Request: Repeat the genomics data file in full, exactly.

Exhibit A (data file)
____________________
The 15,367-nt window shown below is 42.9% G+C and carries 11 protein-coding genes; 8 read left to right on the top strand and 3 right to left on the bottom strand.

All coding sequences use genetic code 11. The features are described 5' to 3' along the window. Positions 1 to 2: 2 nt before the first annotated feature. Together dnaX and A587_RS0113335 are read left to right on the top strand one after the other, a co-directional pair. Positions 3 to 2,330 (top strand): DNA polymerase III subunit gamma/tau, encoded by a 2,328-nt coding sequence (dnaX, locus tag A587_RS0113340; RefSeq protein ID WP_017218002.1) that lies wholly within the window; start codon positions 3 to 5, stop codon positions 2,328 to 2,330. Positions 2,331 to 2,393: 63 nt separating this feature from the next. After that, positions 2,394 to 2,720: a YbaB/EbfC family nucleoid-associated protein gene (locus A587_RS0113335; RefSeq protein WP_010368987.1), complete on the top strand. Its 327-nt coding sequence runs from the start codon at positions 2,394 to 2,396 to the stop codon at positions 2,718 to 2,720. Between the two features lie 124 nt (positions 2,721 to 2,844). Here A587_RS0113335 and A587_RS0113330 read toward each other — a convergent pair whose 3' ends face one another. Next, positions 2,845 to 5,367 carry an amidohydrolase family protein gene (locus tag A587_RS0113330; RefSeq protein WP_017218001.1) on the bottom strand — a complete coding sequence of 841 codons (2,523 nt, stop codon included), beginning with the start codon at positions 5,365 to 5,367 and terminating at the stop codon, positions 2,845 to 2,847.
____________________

The 15,367-nt window shown below is 42.9% G+C and carries 11 protein-coding genes; 8 read left to right on the top strand and 3 right to left on the bottom strand.

All coding sequences use genetic code 11. The features are described 5' to 3' along the window. Positions 1 to 2: 2 nt before the first annotated feature. Together dnaX and A587_RS0113335 are read left to right on the top strand one after the other, a co-directional pair. Positions 3 to 2,330 (top strand): DNA polymerase III subunit gamma/tau, encoded by a 2,328-nt coding sequence (dnaX, locus tag A587_RS0113340; RefSeq protein ID WP_017218002.1) that lies wholly within the window; start codon positions 3 to 5, stop codon positions 2,328 to 2,330. Positions 2,331 to 2,393: 63 nt separating this feature from the next. After that, positions 2,394 to 2,720: a YbaB/EbfC family nucleoid-associated protein gene (locus A587_RS0113335; RefSeq protein WP_010368987.1), complete on the top strand. Its 327-nt coding sequence runs from the start codon at positions 2,394 to 2,396 to the stop codon at positions 2,718 to 2,720. Between the two features lie 124 nt (positions 2,721 to 2,844). Here A587_RS0113335 and A587_RS0113330 read toward each other — a convergent pair whose 3' ends face one another. Next, positions 2,845 to 5,367 carry an amidohydrolase family protein gene (locus tag A587_RS0113330; RefSeq protein WP_017218001.1) on the bottom strand — a complete coding sequence of 841 codons (2,523 nt, stop codon included), beginning with the start codon at positions 5,365 to 5,367 and terminating at the stop codon, positions 2,845 to 2,847.